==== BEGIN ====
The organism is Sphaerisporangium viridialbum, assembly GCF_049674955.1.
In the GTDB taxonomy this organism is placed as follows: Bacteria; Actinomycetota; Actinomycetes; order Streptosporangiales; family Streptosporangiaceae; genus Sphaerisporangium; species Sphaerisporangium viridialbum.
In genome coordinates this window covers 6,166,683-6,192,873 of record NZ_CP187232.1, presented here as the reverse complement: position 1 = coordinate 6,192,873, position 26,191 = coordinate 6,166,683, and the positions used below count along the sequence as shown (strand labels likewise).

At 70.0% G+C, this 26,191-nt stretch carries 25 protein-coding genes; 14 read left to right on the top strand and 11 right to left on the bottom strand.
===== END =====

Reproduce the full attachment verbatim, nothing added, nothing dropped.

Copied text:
The organism is Sphaerisporangium viridialbum, assembly GCF_049674955.1.
In the GTDB taxonomy this organism is placed as follows: Bacteria; Actinomycetota; Actinomycetes; order Streptosporangiales; family Streptosporangiaceae; genus Sphaerisporangium; species Sphaerisporangium viridialbum.
In genome coordinates this window covers 6,166,683-6,192,873 of record NZ_CP187232.1, presented here as the reverse complement: position 1 = coordinate 6,192,873, position 26,191 = coordinate 6,166,683, and the positions used below count along the sequence as shown (strand labels likewise).

At 70.0% G+C, this 26,191-nt stretch carries 25 protein-coding genes; 14 read left to right on the top strand and 11 right to left on the bottom strand.